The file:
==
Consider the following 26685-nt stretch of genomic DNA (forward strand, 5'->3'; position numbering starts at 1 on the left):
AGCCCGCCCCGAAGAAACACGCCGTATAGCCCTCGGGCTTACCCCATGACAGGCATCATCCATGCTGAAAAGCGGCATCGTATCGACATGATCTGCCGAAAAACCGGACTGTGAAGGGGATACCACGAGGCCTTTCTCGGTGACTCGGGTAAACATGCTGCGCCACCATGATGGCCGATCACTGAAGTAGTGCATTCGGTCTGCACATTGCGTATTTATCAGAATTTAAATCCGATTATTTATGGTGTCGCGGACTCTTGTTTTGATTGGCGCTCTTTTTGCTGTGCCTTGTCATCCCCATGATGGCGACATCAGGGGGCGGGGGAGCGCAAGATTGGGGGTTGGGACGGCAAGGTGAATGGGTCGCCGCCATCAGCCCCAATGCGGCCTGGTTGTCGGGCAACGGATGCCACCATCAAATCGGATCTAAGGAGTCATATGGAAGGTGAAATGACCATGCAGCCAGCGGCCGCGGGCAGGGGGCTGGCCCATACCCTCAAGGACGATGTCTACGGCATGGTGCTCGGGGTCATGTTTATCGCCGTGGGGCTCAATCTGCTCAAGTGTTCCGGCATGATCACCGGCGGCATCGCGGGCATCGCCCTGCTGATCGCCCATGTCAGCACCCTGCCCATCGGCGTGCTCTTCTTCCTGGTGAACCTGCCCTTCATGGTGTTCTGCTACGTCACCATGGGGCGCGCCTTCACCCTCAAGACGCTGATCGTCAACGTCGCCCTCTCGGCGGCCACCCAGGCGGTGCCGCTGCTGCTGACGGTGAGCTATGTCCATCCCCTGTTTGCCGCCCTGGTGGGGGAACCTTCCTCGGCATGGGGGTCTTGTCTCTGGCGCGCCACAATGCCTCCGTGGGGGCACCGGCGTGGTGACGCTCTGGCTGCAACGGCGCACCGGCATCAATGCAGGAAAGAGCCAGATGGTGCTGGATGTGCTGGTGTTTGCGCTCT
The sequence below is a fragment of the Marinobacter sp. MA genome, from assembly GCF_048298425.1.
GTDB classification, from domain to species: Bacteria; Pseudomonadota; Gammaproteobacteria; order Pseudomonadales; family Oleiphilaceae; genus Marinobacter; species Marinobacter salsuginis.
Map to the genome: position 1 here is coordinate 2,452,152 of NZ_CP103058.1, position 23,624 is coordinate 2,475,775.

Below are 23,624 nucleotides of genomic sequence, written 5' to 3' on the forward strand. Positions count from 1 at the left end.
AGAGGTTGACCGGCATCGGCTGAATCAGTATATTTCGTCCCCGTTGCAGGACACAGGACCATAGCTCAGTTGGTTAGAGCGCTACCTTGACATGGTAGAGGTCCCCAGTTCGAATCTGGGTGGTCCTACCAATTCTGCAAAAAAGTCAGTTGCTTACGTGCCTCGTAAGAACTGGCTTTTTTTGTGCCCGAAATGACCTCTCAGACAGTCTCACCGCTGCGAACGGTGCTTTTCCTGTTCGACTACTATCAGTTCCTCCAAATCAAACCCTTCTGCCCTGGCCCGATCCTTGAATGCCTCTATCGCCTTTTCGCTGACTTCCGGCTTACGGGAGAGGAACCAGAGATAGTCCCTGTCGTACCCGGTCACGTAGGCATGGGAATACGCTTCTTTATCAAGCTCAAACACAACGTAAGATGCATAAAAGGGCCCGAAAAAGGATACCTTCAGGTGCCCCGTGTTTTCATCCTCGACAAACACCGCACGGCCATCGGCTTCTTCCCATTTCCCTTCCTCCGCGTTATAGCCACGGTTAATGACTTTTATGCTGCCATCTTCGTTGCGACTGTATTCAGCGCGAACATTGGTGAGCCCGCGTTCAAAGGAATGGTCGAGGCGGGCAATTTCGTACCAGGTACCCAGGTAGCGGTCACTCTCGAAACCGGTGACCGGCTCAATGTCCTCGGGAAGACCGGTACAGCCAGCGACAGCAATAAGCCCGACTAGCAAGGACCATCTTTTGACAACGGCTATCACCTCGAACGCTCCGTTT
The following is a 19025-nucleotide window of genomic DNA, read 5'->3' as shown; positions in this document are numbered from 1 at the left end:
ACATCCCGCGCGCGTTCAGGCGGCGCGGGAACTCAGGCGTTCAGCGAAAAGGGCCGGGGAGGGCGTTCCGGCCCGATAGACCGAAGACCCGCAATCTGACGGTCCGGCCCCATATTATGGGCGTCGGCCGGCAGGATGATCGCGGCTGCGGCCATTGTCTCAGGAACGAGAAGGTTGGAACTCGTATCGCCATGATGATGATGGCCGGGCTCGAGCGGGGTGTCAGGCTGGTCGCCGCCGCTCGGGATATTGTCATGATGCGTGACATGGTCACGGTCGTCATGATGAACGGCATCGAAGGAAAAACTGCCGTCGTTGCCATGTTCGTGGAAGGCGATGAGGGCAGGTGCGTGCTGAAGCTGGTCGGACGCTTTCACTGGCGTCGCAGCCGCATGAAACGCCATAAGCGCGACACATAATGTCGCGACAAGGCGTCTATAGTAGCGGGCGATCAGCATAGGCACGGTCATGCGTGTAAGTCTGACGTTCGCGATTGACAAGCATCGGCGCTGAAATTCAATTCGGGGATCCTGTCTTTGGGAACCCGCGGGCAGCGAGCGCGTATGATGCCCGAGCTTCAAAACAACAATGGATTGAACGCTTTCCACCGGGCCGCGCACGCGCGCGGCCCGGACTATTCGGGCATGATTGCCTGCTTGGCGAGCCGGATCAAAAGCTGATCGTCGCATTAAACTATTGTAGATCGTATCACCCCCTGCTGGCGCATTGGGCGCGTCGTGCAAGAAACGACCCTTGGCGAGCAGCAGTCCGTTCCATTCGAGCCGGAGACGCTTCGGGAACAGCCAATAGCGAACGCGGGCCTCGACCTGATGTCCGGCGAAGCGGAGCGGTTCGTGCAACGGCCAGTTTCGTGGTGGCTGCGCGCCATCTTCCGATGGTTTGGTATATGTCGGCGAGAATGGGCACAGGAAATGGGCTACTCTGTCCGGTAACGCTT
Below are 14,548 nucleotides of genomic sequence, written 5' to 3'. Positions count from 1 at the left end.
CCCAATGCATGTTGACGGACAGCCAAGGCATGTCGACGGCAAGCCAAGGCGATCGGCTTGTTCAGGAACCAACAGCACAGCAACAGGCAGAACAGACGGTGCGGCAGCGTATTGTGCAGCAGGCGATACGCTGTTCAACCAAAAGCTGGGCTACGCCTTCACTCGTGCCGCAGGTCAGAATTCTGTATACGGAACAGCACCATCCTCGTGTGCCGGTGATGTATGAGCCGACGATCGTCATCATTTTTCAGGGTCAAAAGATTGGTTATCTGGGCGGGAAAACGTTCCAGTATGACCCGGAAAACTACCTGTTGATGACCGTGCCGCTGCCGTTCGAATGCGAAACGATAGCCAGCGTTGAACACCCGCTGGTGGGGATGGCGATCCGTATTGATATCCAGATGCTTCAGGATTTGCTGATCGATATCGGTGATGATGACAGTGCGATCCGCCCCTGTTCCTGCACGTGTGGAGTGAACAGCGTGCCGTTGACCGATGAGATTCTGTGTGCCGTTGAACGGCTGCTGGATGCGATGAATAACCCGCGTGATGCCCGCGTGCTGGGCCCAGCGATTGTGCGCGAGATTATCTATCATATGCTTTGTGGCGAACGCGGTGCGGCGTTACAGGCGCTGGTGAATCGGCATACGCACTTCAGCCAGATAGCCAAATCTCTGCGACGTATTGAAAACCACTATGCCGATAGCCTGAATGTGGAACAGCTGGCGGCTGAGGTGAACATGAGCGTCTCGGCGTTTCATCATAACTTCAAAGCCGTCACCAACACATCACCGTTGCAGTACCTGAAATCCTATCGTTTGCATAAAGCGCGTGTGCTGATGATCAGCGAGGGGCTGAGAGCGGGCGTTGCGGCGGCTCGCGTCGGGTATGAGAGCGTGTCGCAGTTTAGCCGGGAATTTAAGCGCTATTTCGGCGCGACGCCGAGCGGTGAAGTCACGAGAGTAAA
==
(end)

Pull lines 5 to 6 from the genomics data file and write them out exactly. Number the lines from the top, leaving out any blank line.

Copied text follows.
Map to the genome: position 1 here is coordinate 2,452,152 of NZ_CP103058.1, position 23,624 is coordinate 2,475,775.

Below are 23,624 nucleotides of genomic sequence, written 5' to 3' on the forward strand. Positions count from 1 at the left end.